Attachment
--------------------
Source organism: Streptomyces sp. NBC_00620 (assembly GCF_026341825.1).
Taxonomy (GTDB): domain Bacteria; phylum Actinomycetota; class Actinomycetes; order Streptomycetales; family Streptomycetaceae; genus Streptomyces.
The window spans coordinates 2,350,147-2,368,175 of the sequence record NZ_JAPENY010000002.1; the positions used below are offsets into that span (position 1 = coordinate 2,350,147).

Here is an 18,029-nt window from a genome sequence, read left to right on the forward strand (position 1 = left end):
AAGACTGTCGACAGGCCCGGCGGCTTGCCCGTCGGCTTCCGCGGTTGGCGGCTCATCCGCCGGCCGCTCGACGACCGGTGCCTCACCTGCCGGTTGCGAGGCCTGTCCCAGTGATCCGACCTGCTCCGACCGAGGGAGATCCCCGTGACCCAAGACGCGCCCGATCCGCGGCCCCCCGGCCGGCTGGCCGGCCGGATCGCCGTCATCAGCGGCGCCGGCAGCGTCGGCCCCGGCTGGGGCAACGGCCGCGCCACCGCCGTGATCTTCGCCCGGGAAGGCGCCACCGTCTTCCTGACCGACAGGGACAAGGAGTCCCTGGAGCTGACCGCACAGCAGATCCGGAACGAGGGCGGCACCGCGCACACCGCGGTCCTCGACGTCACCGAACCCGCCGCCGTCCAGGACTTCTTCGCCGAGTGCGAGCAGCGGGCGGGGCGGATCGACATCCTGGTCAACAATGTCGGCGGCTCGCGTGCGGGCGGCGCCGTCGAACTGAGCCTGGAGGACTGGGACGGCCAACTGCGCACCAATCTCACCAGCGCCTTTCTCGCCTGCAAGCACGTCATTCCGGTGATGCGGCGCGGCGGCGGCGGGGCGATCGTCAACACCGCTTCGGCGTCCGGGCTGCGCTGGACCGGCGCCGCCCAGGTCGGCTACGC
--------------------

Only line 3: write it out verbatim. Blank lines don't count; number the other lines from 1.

The window spans coordinates 2,350,147-2,368,175 of the sequence record NZ_JAPENY010000002.1; the positions used below are offsets into that span (position 1 = coordinate 2,350,147).